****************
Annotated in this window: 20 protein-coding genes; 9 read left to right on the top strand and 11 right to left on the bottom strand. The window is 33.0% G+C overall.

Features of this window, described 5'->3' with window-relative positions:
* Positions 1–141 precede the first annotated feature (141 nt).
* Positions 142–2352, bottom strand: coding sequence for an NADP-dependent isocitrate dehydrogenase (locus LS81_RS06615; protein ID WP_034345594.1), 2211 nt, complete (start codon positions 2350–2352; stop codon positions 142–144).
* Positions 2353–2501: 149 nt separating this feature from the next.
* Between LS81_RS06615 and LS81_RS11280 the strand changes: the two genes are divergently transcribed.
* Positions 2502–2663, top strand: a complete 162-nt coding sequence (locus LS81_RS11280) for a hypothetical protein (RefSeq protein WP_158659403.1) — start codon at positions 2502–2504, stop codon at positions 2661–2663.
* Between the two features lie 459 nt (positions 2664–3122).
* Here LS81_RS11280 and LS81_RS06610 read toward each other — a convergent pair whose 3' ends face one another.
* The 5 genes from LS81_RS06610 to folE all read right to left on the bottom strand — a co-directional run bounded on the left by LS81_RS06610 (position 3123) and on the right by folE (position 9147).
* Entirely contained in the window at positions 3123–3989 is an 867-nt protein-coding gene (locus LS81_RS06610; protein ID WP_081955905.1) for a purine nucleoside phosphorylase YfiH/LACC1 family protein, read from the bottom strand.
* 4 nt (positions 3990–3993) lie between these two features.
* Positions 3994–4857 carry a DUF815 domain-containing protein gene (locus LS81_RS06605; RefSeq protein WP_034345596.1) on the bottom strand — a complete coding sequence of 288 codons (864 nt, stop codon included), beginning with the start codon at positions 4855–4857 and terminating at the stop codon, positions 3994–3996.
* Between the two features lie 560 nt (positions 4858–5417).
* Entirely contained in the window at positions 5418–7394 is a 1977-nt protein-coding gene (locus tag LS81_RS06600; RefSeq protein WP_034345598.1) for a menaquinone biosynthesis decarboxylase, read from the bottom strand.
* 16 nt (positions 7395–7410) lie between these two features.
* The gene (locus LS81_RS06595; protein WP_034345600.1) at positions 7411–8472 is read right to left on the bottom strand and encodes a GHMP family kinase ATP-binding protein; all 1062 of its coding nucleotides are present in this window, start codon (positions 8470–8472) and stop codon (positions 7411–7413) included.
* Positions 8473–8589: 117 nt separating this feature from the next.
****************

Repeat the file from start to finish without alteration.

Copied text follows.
Annotated in this window: 20 protein-coding genes; 9 read left to right on the top strand and 11 right to left on the bottom strand. The window is 33.0% G+C overall.

Features of this window, described 5'->3' with window-relative positions:
* Positions 1–141 precede the first annotated feature (141 nt).
* Positions 142–2352, bottom strand: coding sequence for an NADP-dependent isocitrate dehydrogenase (locus LS81_RS06615; protein ID WP_034345594.1), 2211 nt, complete (start codon positions 2350–2352; stop codon positions 142–144).
* Positions 2353–2501: 149 nt separating this feature from the next.
* Between LS81_RS06615 and LS81_RS11280 the strand changes: the two genes are divergently transcribed.
* Positions 2502–2663, top strand: a complete 162-nt coding sequence (locus LS81_RS11280) for a hypothetical protein (RefSeq protein WP_158659403.1) — start codon at positions 2502–2504, stop codon at positions 2661–2663.
* Between the two features lie 459 nt (positions 2664–3122).
* Here LS81_RS11280 and LS81_RS06610 read toward each other — a convergent pair whose 3' ends face one another.
* The 5 genes from LS81_RS06610 to folE all read right to left on the bottom strand — a co-directional run bounded on the left by LS81_RS06610 (position 3123) and on the right by folE (position 9147).
* Entirely contained in the window at positions 3123–3989 is an 867-nt protein-coding gene (locus LS81_RS06610; protein ID WP_081955905.1) for a purine nucleoside phosphorylase YfiH/LACC1 family protein, read from the bottom strand.
* 4 nt (positions 3990–3993) lie between these two features.
* Positions 3994–4857 carry a DUF815 domain-containing protein gene (locus LS81_RS06605; RefSeq protein WP_034345596.1) on the bottom strand — a complete coding sequence of 288 codons (864 nt, stop codon included), beginning with the start codon at positions 4855–4857 and terminating at the stop codon, positions 3994–3996.
* Between the two features lie 560 nt (positions 4858–5417).
* Entirely contained in the window at positions 5418–7394 is a 1977-nt protein-coding gene (locus tag LS81_RS06600; RefSeq protein WP_034345598.1) for a menaquinone biosynthesis decarboxylase, read from the bottom strand.
* 16 nt (positions 7395–7410) lie between these two features.
* The gene (locus LS81_RS06595; protein WP_034345600.1) at positions 7411–8472 is read right to left on the bottom strand and encodes a GHMP family kinase ATP-binding protein; all 1062 of its coding nucleotides are present in this window, start codon (positions 8470–8472) and stop codon (positions 7411–7413) included.
* Positions 8473–8589: 117 nt separating this feature from the next.